See Spot Go. Tricks to Fix Brown Spots in the Lawn

At summer’s end, your lawn may begin to look less than stellar.

If your entire lawn is brown, no need to worry. Your grass has gone dormant, which happens during heat waves with little rain. Your lawn should bounce back as soon as the weather cools and rain returns.

The real problem is those random, pesky brown spots in the lawn. Luckily, there’s treatment.

  1. Pup Clean Up. Dog urine is one of the most common causes of brown spots. These small, round patches appear in areas where your dog does his business. Repair these spots with organic gypsum. To avoid future mishaps, train your dog to go only in a certain section of the lawn.
  2. Brown Bares. Some brown spots are actually soil peeking out through bare spots. Now is the time to reseed your lawn to fix bare spots.
  3. Learn from the Burn. Chemical fertilizers when spilled, overused or incorrectly applied cause lawn burns. Dilute by watering. From now on, stick to organic lawn fertilizers. Organic lawn food is safer for you and your pets and more cost-effective in the lawn-term.
  4. H2O Flow. Check your lawn after watering. If the surface stays wet while the soil remains dry, the watering is too frequent and superficial. To fix, water deeply
  5. That Thatch Patch. A thatch layer of more than 1/2” decaying grass prevents water from getting to living grass roots. Break up the thatch with a rake. Then, apply an organic lawn fertilizer.
  6. Know the Mower. A dull mower blade tears grass, causing brown spots. So, sharpen your mower blades every fall and spring. Also, if your mower blades are too low, you’re scalping the lawn. Avoid more brown spots by never cutting off more than 1/3 of the grass’s current height.

See spot disappear! Those unpleasant brown spots are on their way out! You’re one step closer to a greener, lusher lawn.

Celebrate National Indoor Plant Week

Indoor plants are the superheroes of the plant world. They have the power to aid in concentration, increase productivity and even boost well-being.

To honor these green heroes, the third week of September is recognized as National Indoor Plant Week. So let’s celebrate!

The US Environmental Protection Agency (EPA) ranks indoor air pollution as one of the top threats to public health. We spend as much as 90 percent of our lives indoors — so it’s time to add some greenery.

Houseplants are surprisingly easy to take care of with these six tips.

1. Bring them indoors. Many people place their houseplants outside in the summer, but when temperatures start to drop below 50º at night, it’s time to bring them in! Check houseplants for pests before moving them. Help houseplants to adjust by bringing them in at night and returning them outdoors during the day. Over the course of two weeks, gradually increase the amount of time plants spend indoors.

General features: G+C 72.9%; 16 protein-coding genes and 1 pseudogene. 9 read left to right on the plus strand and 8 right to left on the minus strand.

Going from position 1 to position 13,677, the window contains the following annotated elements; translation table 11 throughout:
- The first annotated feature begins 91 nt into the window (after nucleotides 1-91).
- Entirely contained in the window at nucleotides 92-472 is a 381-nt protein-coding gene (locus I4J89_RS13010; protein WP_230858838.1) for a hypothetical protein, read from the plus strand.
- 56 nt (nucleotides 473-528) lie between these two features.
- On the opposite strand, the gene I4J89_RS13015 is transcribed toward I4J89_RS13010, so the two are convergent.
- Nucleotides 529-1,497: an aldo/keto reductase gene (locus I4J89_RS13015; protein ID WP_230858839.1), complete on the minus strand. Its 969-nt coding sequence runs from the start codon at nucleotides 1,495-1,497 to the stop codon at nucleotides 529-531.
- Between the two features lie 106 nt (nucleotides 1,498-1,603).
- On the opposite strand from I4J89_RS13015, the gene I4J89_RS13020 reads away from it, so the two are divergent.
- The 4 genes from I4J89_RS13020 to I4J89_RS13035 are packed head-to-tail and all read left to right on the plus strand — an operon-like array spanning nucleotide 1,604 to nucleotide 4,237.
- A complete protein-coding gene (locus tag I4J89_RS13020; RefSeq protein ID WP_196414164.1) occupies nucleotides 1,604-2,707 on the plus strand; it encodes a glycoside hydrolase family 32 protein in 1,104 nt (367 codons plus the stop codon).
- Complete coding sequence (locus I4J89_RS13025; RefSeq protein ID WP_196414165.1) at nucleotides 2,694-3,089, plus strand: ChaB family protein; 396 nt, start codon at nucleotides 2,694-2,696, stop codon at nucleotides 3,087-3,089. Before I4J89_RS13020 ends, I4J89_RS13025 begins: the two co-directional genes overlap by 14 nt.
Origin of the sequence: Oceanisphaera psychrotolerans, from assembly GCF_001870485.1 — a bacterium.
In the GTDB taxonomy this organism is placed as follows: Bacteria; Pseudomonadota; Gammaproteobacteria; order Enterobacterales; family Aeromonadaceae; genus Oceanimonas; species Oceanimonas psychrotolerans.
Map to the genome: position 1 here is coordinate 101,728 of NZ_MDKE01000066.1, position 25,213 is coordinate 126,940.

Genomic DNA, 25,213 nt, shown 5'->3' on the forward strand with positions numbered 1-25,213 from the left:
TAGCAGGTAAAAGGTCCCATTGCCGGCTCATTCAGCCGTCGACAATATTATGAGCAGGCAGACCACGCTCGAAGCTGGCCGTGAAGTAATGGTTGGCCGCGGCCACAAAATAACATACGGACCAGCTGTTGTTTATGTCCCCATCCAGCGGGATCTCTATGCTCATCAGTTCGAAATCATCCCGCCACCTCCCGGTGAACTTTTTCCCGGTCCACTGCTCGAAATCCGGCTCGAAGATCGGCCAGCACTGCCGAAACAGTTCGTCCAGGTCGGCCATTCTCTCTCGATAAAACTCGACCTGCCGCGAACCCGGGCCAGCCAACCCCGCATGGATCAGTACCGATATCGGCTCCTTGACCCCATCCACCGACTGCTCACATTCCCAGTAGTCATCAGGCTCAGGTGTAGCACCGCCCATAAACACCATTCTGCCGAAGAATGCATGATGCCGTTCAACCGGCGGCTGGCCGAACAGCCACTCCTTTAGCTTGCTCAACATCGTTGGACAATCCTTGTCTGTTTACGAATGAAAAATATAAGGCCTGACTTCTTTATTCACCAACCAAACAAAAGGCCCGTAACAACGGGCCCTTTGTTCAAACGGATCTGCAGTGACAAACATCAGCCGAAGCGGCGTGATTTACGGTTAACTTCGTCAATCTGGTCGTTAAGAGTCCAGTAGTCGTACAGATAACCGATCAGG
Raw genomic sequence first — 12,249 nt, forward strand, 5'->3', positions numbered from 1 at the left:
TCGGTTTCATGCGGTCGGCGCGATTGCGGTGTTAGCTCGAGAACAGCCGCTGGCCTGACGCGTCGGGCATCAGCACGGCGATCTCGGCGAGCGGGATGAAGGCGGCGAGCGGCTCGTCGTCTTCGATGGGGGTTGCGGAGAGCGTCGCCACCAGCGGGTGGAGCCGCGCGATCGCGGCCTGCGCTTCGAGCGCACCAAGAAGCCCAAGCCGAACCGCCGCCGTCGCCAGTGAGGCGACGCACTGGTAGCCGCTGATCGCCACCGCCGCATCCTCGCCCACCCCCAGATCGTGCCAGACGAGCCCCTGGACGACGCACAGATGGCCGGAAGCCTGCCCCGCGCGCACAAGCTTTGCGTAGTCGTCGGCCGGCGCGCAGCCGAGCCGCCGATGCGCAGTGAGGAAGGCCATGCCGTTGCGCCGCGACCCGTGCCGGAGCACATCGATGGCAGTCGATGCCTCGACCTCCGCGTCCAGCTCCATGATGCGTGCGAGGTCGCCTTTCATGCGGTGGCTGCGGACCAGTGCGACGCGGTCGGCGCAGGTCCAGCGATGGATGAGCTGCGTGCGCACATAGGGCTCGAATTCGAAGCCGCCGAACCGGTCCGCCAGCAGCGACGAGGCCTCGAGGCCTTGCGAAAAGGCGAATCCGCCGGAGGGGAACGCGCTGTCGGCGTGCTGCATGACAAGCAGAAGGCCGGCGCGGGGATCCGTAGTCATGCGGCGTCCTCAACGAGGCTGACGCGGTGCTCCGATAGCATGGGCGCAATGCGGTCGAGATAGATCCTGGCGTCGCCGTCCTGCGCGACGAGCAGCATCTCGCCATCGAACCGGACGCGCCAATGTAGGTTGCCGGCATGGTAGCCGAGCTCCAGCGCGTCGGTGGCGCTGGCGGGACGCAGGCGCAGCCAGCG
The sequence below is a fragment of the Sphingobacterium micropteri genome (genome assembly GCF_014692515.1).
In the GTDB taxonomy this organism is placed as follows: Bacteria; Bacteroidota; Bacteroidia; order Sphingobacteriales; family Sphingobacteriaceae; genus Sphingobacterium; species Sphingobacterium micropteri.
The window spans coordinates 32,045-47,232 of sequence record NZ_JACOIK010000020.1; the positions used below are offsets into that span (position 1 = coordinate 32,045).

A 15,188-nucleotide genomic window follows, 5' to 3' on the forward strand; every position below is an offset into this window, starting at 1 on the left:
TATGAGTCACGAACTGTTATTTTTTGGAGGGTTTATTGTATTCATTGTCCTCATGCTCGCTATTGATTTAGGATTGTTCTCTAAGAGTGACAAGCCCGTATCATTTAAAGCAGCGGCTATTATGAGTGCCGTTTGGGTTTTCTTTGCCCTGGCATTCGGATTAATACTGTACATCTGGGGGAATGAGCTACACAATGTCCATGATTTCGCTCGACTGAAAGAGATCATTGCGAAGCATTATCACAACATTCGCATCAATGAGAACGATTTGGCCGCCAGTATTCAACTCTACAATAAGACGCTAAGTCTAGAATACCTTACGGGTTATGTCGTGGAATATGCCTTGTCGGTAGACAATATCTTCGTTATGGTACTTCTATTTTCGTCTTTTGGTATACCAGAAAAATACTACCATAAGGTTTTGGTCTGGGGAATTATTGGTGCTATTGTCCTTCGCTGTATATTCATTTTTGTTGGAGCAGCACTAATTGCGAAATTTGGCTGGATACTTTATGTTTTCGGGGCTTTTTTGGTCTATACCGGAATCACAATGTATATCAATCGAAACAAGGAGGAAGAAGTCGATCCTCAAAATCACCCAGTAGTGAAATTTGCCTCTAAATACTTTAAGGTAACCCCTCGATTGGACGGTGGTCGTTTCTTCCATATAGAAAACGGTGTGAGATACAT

houseplant2. New space. Repot houseplants if they’re in need of some additional space. Select a pot that is at least 2” larger than your current container and transfer. Use Espoma’s Organic Potting Mix to fill the rest of the container.

houseplants

3. Pick the right spot. A houseplant lets you know the spot is right by maintaining healthy leaves. If there’s enough light for you to read by, there’s probably enough for a low-light houseplant. Avoid placing plants near heat or air conditioning ducts, on TVs, or between the curtains and a chilly window.

houseplants

4. Give them a drink. If the soil is dry about an inch below the surface, add water. But don’t overwater! It’s the number one cause of houseplant death. Collect excess water in a tray or saucer and never allow plants to sit in water.

houseplant

5. Stay Comfortable. Houseplants are happiest when temperatures are between 70 and 80ºF during the day and 10-15º cooler at night.

potting soil

6. Feed houseplants. Fertilize houseplants with an organic fertilizer such as Indoor! during active periods of growth. This is usually during the spring and summer.

With these tips, your houseplants will be looking their best in no time! Tell us about your favorite houseplant in the comments!

One, Two, Three – What Soil Tests Numbers Really Mean

With just a tiny bit of water, a handful of seeds and some sunshine, your garden makes its own magic.

Well, almost! Your plants get all their food from the soil, too. After a busy summer, it’s time for your soil’s checkup, so your soil can keep growing its best.

Perform a soil test to see what your soil needs. And, we’ll help you understand what those numbers mean!

Scoop, Snoop and Score Soil.

Your soil’s health is a mystery waiting to be solved. All you need to do is grab a handful of soil and examine it. Send it off to your local extension service. Or, get down and dirty, and DIY it. Here’s how to perform a soil test.

Soil tests measure the nutrients available to plants along with their pH level. Garden soil should be between 6.0-7.0 pH, while the ideal pH for grass is 6.5-7.0.

  1. Low pH? Power the Sour. You’ve got sour, also called acidic, soil with a pH level under 7. Before remedying, remember some plants like this! Raise soil pH levels by adding Espoma’s Organic Garden Lime.